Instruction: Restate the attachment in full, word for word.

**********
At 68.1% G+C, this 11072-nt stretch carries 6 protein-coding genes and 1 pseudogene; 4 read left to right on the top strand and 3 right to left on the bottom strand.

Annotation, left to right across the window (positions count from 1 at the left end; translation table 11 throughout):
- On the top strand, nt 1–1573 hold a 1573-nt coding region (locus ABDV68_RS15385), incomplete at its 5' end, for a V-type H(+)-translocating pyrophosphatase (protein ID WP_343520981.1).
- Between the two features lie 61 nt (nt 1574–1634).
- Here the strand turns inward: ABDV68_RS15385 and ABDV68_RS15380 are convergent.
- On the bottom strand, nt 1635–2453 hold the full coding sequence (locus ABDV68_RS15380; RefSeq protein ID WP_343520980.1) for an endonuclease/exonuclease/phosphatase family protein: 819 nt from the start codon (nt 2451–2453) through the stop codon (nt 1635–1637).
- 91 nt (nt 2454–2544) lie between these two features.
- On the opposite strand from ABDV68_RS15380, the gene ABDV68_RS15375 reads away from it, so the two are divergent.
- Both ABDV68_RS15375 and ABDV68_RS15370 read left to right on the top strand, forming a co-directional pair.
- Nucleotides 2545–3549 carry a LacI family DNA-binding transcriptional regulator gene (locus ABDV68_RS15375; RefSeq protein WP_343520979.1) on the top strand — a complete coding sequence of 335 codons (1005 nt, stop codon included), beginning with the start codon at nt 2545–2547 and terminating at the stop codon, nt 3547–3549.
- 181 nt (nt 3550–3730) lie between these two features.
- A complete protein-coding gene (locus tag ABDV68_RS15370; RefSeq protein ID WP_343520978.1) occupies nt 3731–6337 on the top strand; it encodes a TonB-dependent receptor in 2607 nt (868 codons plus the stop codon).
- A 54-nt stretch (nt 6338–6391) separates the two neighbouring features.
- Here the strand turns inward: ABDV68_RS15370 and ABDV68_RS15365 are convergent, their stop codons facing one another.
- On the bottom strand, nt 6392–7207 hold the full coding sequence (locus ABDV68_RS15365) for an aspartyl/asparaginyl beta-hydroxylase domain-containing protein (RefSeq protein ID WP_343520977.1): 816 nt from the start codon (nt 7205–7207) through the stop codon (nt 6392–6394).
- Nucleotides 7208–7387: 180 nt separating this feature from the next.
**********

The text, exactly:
At 68.1% G+C, this 11072-nt stretch carries 6 protein-coding genes and 1 pseudogene; 4 read left to right on the top strand and 3 right to left on the bottom strand.

Annotation, left to right across the window (positions count from 1 at the left end; translation table 11 throughout):
- On the top strand, nt 1–1573 hold a 1573-nt coding region (locus ABDV68_RS15385), incomplete at its 5' end, for a V-type H(+)-translocating pyrophosphatase (protein ID WP_343520981.1).
- Between the two features lie 61 nt (nt 1574–1634).
- Here the strand turns inward: ABDV68_RS15385 and ABDV68_RS15380 are convergent.
- On the bottom strand, nt 1635–2453 hold the full coding sequence (locus ABDV68_RS15380; RefSeq protein ID WP_343520980.1) for an endonuclease/exonuclease/phosphatase family protein: 819 nt from the start codon (nt 2451–2453) through the stop codon (nt 1635–1637).
- 91 nt (nt 2454–2544) lie between these two features.
- On the opposite strand from ABDV68_RS15380, the gene ABDV68_RS15375 reads away from it, so the two are divergent.
- Both ABDV68_RS15375 and ABDV68_RS15370 read left to right on the top strand, forming a co-directional pair.
- Nucleotides 2545–3549 carry a LacI family DNA-binding transcriptional regulator gene (locus ABDV68_RS15375; RefSeq protein WP_343520979.1) on the top strand — a complete coding sequence of 335 codons (1005 nt, stop codon included), beginning with the start codon at nt 2545–2547 and terminating at the stop codon, nt 3547–3549.
- 181 nt (nt 3550–3730) lie between these two features.
- A complete protein-coding gene (locus tag ABDV68_RS15370; RefSeq protein ID WP_343520978.1) occupies nt 3731–6337 on the top strand; it encodes a TonB-dependent receptor in 2607 nt (868 codons plus the stop codon).
- A 54-nt stretch (nt 6338–6391) separates the two neighbouring features.
- Here the strand turns inward: ABDV68_RS15370 and ABDV68_RS15365 are convergent, their stop codons facing one another.
- On the bottom strand, nt 6392–7207 hold the full coding sequence (locus ABDV68_RS15365) for an aspartyl/asparaginyl beta-hydroxylase domain-containing protein (RefSeq protein ID WP_343520977.1): 816 nt from the start codon (nt 7205–7207) through the stop codon (nt 6392–6394).
- Nucleotides 7208–7387: 180 nt separating this feature from the next.